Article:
Gene – County approach “not factoring in the contribution Chapel Hill” makes to the County in terms “of what the county gives back” ([cw] in other words reflecting the % taxes the town pays on an assessed value basis and getting an equivalent amount of support back)

Barry – if the %40 number decreases because other facilities are built/developed reducing demand then any proposed funding formula must accommodate that reality

Barry – why not create new library at Orange County Skills Development Building? [MAP] which could service both Carrboro and Chapel Hill ([cw] located in West End Franklin St. Downtown Chapel Hill) – 11K sq/ft – could move McDougle Middle School collection immediately – could staff immediately with 2 staff 36hr/26hr


Gene – “We agree…makes sense”, Sally – that would be “fine if it reflects actual usage…”

Mike – “I feel sandbagged” – thought the meeting was to deal with funding inequity – just heard about this idea of moving McDougle an hour before – might be nice to speculate on but it adds complication to already difficult matter of funding existing Chapel Hill Library adequately

Barry – re-emphasizes his discussion reflects the necessity for having a formula that takes in to account the reduction of service – moving McDougle is an example of how the dynamic of serving County and Carrboro residents at Chapel Hill’s main library could dramatically change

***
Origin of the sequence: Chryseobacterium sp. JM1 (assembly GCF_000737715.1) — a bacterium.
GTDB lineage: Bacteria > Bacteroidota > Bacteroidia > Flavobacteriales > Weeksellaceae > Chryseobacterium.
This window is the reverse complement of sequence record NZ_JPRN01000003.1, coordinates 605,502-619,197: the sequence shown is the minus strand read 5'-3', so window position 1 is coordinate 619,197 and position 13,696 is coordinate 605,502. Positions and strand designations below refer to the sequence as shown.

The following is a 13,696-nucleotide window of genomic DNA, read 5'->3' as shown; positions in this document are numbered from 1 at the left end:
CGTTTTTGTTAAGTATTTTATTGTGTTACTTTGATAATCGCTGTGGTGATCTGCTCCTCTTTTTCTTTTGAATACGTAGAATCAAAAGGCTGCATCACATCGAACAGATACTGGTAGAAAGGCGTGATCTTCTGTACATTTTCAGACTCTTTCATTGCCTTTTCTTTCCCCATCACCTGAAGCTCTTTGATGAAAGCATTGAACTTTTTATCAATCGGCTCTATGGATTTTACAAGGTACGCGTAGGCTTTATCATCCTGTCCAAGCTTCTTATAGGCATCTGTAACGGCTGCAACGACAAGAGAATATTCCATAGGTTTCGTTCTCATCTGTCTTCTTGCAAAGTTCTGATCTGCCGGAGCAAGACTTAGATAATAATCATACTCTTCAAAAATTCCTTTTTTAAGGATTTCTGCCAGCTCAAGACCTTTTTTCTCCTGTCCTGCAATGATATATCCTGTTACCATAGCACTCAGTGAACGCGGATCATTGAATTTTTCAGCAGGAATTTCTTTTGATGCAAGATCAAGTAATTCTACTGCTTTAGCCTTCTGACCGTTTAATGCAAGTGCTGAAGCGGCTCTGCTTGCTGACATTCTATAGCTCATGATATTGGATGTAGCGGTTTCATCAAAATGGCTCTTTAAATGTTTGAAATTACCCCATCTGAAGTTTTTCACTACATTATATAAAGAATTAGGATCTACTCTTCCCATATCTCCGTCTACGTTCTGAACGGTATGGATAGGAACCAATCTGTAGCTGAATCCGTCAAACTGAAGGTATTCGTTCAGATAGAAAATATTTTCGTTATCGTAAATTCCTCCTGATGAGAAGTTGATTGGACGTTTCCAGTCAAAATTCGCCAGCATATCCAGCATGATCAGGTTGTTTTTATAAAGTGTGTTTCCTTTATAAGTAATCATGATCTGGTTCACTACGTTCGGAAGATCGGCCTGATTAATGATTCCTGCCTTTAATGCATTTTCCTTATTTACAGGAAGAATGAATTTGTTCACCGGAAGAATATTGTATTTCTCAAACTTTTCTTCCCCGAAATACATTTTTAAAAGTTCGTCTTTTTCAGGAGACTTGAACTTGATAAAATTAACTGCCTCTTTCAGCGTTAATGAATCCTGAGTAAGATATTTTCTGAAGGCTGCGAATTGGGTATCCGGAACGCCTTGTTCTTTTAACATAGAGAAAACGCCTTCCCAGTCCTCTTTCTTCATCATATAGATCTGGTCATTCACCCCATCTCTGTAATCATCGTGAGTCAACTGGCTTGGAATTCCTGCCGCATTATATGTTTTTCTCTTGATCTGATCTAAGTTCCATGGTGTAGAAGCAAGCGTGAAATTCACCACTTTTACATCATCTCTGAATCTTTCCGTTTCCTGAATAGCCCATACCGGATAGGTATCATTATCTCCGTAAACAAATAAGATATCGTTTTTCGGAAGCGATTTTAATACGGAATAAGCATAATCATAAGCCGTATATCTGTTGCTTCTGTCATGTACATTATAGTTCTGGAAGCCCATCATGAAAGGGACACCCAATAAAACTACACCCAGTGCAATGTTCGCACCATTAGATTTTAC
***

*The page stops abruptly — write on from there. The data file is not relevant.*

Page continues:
County Manager Frank Clifton – as the man dealing with $ and cents – points out that county doesn’t control the level of service Chapel Hill offers – contrasts the $3M Chapel Hill spends against the $1M total the County spends ([cw] which includes the existing $250K subsidy to Chapel Hill for County residents)

Frank – using the %40 County resident usage number with the $3M Chapel Hill exceeds the total current County outlay of $1M – ([cw] hard to justify doubling or more County library services budget to just meet the $1.2M+ additional operational expenditure that the new expansion will place on Chapel Hill) – How will formula reflect that Chapel Hill wants “cadillac services” on a “Volkswagon budget”? ([cw] comparison is my words but captures Frank’s comment).